Welcome back to Week in Reviews. Seattle's food critics recently visited Scout, Ciudad, Tarsan i Jane, and Dino's Tomato Pie. Here's what they had to say:
DOWNTOWN—In a three-and-a-half star review, The Seattle Times' Providence Cicero lavishes praise on Scout (and sister bar The Nest), a hotel restaurant that dares to go off the beaten path at the new Thompson Seattle. Whether you stick to the more accessible everyday lunch and dinner menus or indulge in the "intimate, exclusive dining 'experience'" of the Chef's Counter, she promises, "you'll eat extremely well":
"This stellar opening act unfolded at tables in the hotel's open air atrium, where our appetites had been primed by Martinique rum daiquiris mixed tableside. After that we proceeded to the counter, where Stewart handed over the evening's most sensational single bite — tempura-fried geoduck belly with nori powder and oyster mayonnaise. I could have eaten 10."
GEORGETOWN—For Seattle Weekly, Nicole Sprinkle digs on Ciudad, a "seriously unique and delicious" newcomer with a "simple but very original conceit: lots of grilled meats paired with grilled flatbread and a myriad of sauces, as well as an impressive array of vegetable sides":
"'Lamb cooked slowly over the coals' comes in a handsome heap of medium-rare thin slices, and though marinated in yogurt and spices, we found that it paired particularly well with the burnt-honey sauce (as opposed to the more predictable choice of yogurt and spinach). The tang of that sweet/bitter caramelization tames the lamb without masking it. Meanwhile, the black garlic, whipped into a kind of pudding-like texture, is a perfect accompaniment to the slices of cider-basted 'chicken cooked under a brick,' its truffle-like strength bringing more depth to the poultry."
FRELARD—Seattle Met's Kathryn Robinson presents a wildly mixed experience at young Valencian restaurant Tarsan i Jane, where the staff is "sweet to a one" but not knowledgeable about the food; the room is "airy and cool" when "cozy is what's called for;" and many of the dishes comprise "lovely" parts that don't form a harmonious whole; but the paella, available only during Sunday's prix fixe brunch, is "showstopping":
"Whenever [chef/co-owner Perfecte] Rocher interprets old-world Valencia like this, which he'll do occasionally with a saffron rice dish in the prix-fixe lineup—that's Rocher at his sure-handed best. So, if the newcomers will suffer advice from a long-timer: Do more of that. Ditch the prix fixe. Unless they already prize the food or the chef, Seattleites have a hard time supporting it, especially for a cuisine they don't know (see Aragona), in a house they perceive as snooty (see Le Gourmand), in a neighborhood with no scene (see Book Bindery, double take Hommage)."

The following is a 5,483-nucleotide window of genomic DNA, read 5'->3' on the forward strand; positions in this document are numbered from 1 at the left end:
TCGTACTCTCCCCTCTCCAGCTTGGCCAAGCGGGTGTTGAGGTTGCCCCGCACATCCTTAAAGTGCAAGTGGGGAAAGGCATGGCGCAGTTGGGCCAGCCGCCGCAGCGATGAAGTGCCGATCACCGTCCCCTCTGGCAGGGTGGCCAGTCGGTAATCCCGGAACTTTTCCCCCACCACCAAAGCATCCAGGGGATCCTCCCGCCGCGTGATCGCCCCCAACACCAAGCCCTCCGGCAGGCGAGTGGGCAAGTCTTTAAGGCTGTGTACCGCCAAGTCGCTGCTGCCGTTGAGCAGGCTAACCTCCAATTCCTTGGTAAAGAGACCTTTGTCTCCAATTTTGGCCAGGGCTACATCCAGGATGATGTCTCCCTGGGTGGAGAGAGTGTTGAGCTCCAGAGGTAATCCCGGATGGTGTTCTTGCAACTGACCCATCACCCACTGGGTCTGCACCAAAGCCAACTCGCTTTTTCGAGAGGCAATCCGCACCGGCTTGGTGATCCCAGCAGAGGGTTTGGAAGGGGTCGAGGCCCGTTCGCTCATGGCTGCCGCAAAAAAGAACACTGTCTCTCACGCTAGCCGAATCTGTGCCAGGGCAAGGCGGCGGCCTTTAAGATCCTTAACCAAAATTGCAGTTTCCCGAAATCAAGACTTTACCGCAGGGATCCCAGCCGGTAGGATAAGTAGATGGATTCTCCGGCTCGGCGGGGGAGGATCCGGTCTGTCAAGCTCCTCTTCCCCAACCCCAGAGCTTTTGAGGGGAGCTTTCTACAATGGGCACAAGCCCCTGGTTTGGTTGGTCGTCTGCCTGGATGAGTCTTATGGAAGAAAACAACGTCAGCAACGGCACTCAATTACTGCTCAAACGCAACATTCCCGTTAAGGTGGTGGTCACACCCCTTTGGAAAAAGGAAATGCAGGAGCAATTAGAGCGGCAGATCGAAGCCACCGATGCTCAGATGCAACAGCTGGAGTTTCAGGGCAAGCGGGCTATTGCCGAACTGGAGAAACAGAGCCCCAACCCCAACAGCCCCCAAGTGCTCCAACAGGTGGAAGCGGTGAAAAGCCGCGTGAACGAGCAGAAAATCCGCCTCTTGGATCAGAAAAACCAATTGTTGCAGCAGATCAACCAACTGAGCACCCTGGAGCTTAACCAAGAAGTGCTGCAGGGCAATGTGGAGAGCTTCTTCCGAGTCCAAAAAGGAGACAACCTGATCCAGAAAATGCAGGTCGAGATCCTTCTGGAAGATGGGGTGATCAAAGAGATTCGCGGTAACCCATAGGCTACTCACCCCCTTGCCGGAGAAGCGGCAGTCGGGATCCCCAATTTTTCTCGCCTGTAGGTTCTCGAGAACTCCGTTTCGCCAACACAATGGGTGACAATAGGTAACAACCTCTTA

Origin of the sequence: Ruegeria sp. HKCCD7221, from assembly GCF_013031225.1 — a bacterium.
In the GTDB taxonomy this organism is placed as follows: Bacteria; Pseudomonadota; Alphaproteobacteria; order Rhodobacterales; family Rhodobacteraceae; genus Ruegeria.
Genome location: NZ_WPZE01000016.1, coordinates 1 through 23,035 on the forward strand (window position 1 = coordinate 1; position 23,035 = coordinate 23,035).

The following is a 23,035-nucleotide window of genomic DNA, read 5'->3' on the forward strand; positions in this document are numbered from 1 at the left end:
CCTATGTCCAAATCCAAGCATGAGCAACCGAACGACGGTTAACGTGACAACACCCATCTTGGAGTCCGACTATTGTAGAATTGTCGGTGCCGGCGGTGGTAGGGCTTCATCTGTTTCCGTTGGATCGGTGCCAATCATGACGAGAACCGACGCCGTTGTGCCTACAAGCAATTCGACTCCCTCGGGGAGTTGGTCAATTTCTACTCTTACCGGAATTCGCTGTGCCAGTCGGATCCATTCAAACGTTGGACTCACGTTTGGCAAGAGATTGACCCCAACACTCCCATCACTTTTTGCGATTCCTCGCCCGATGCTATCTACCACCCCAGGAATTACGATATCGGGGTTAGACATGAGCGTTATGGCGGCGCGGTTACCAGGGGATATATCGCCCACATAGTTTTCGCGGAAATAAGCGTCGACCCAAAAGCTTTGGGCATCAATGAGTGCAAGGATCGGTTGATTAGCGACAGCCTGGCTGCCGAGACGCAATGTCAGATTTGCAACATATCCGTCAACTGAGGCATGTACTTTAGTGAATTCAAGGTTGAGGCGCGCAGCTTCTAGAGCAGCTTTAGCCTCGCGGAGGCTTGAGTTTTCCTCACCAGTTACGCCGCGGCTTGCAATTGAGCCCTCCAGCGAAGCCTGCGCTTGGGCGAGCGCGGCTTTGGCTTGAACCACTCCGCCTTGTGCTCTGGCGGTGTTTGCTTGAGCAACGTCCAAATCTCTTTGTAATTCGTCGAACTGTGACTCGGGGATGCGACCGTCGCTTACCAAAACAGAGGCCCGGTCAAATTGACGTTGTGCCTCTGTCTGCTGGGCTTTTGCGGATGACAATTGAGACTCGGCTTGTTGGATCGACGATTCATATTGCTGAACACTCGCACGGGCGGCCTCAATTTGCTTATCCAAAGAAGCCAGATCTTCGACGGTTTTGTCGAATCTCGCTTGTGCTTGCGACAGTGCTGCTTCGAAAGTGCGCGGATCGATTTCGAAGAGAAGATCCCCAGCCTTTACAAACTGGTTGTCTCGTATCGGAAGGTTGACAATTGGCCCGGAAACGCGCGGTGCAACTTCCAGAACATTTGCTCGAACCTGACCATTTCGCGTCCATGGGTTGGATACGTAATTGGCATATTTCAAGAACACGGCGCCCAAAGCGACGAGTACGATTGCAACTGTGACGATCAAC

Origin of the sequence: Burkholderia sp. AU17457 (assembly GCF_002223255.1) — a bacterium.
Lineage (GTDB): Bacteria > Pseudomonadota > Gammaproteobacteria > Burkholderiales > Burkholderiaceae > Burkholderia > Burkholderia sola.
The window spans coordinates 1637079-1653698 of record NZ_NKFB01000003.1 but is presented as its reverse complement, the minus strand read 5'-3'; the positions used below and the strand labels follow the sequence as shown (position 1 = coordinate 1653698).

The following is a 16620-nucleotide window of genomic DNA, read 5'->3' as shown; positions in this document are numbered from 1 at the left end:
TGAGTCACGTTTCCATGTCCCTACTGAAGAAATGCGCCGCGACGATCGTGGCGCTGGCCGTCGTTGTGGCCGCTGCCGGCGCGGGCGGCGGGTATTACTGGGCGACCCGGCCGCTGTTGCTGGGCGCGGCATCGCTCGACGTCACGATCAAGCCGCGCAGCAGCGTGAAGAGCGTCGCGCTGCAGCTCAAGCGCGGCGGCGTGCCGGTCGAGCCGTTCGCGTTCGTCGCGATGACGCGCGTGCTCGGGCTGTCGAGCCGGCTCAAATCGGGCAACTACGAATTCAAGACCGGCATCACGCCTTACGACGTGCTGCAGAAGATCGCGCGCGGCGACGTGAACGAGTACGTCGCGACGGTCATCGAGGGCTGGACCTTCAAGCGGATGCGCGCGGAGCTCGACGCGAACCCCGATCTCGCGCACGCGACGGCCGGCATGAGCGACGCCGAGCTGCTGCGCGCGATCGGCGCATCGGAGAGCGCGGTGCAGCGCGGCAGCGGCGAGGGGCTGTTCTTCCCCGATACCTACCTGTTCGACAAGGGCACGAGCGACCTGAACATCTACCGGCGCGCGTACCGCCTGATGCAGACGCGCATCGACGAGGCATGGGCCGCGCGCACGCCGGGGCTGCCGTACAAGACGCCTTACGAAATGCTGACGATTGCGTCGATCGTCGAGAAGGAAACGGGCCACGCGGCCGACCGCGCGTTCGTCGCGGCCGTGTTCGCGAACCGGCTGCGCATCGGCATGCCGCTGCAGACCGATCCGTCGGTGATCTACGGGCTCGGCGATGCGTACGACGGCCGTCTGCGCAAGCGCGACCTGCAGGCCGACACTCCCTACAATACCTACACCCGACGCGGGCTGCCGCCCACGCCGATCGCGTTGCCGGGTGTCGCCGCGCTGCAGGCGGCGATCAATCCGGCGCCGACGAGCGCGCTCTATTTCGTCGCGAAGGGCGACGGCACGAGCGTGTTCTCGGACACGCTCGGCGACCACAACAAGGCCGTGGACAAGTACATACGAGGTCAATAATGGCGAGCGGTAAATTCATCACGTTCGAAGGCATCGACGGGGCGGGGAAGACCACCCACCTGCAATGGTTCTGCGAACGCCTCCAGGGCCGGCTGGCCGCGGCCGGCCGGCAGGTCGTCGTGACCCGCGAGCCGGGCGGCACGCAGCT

FRELARD—Seattle Magazine's Jessica Yadegaran also visits Tarsan i Jane, similarly praising the restaurant's paella and stews while chastising its waitstaff, before concluding, "I'm so pleased it's here":
"Rocher takes risks, particularly with temperature. For the peix mantega, fresh butterfish is cooked over a wood fire for seconds and served on room-temp salt cod pâté that's drizzled with mint oil. I expected hot, cooked fish, but the dish, he later explained, is intentionally served at room temperature. It's a hybrid homage to raw Japanese escolar and the whipped cod Valencians commonly eat with bread. Had I known this before diving into it (a cue from the server would have been nice), I would have better appreciated the chef's intention rather than being surprised at the uncooked dish. I think that's especially important since Tarsan I Jane is strictly chef's choice, meaning you choose a five- or seven-course ($59/$79) menu that Rocher has created using what is freshest that day."
CAPITOL HILL—Also for the Met, Kathryn Robinson shares a quick take on the square pizza's char at Dino's Tomato Pie, which can achieve "transporting complexity" but suffers from inconsistency:
"At Dino's, in short, you take your chances. And though I'll be taking whatever chance I get to relive that first extraordinary Sicilian cheese—I wouldn't blame a single burned diner for choosing otherwise."